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by Nandika Ravi

 

Shoes are left on the steps of the Vancouver Art Gallery in honour of the children whose remains were found at a former residential school in Kamloops in May. (CityNews Photo)

 

On May 28th, the remains of 215 children were found buried on the site of a former residential school in Kamloops, British Columbia. As Canada grieves the loss of these lives, immigrants across the country are being urged to educate themselves about what transpired inside these schools.

The establishment and operation of residential schools were deemed as one of the darkest periods in Canadian history. To understand the dilemma of indigenous children across Canada, it is essential for everyone living in Canada to educate themselves about residential schools and the impact they continue to have on Indigenous people.

What were residential schools?

In Canada, the term Indigenous peoples refers to First Nations, Métis and Inuit peoples. These are the original inhabitants of Canada.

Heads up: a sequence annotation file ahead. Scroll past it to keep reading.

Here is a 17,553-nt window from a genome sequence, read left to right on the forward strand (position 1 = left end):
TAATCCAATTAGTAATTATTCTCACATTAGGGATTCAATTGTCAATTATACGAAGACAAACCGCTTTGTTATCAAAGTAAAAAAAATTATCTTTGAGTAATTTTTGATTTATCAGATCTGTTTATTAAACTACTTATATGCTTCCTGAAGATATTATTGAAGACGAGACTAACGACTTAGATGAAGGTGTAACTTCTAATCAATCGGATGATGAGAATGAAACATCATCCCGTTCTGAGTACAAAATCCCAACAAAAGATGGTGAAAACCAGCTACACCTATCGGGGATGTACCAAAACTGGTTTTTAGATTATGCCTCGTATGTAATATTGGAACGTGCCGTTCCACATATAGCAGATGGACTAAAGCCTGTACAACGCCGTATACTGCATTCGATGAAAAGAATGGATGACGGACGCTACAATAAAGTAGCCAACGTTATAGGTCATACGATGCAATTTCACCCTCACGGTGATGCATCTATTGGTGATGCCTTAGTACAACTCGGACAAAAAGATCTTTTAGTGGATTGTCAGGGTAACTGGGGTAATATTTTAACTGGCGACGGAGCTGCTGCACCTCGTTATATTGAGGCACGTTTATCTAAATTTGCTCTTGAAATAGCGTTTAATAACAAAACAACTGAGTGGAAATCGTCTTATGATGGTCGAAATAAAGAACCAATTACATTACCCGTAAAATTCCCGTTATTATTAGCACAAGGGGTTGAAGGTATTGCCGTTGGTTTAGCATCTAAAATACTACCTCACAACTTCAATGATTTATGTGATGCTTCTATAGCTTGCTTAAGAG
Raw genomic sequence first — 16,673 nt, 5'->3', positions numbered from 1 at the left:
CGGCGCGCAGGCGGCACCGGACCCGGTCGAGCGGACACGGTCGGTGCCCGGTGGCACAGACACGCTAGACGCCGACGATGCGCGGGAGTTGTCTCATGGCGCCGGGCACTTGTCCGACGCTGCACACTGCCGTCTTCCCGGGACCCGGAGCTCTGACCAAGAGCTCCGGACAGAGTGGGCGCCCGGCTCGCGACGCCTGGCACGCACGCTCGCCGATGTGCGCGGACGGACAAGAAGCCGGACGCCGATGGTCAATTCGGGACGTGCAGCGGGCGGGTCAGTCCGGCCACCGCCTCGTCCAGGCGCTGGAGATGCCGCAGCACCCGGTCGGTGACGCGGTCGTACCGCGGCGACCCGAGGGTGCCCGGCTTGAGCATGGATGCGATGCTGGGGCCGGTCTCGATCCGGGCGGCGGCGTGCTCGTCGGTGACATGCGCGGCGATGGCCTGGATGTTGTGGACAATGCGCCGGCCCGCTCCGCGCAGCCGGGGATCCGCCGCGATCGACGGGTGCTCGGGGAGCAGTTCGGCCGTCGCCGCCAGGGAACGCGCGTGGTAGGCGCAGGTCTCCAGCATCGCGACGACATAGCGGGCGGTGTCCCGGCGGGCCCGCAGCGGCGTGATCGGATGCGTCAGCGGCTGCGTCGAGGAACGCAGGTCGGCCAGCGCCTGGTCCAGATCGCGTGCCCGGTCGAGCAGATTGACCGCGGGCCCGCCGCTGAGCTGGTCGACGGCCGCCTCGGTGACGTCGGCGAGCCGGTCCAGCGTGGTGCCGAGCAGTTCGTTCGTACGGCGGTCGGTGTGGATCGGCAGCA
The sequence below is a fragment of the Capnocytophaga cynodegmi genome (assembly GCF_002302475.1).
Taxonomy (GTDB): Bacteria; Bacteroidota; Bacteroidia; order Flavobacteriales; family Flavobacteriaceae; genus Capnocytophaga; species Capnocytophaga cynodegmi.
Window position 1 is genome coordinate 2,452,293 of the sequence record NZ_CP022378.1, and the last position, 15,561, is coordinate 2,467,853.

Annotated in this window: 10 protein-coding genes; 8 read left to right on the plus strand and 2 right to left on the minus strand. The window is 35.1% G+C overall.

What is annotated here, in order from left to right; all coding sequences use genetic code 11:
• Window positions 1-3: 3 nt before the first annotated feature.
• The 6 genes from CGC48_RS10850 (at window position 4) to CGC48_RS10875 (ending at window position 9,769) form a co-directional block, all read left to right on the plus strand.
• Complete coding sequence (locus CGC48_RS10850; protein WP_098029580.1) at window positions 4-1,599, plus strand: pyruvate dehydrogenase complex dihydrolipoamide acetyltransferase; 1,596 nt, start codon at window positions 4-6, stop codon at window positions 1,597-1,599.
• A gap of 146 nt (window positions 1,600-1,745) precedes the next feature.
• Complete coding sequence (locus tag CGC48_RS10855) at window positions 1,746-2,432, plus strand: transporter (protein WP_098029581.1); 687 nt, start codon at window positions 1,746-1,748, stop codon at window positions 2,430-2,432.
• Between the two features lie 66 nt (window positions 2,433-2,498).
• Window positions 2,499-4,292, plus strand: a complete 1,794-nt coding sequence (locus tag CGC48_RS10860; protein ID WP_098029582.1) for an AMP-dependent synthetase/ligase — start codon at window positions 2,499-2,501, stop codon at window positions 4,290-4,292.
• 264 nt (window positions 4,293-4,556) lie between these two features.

In early 1870s, both the federal government and Plains Nations wanted to include schooling in treaties signed between the two. The Indigenous leaders who signed this treaty hoped “Euro-Canadian schooling would help their young to learn the skills of the newcomer society and help them make a successful transition to a world dominated by the strangers.” After which, the Canadian government passed an Act know as the Implementation of the Indian Act (1876).

The Indian Act clearly aimed to assimilate First Nations peoples into Euro-Canadian society. It also allowed the government to control most aspects of their life like land, resources and education. Between 1879 and 1996, over 150,000 First NationsMétis and Inuit children were forcibly separated from their families and sent to residential schools designed to make them forget their language and culture, where many suffered abuse. Families who withheld their children or tried to remove them from these residential schools were either fined or imprisoned.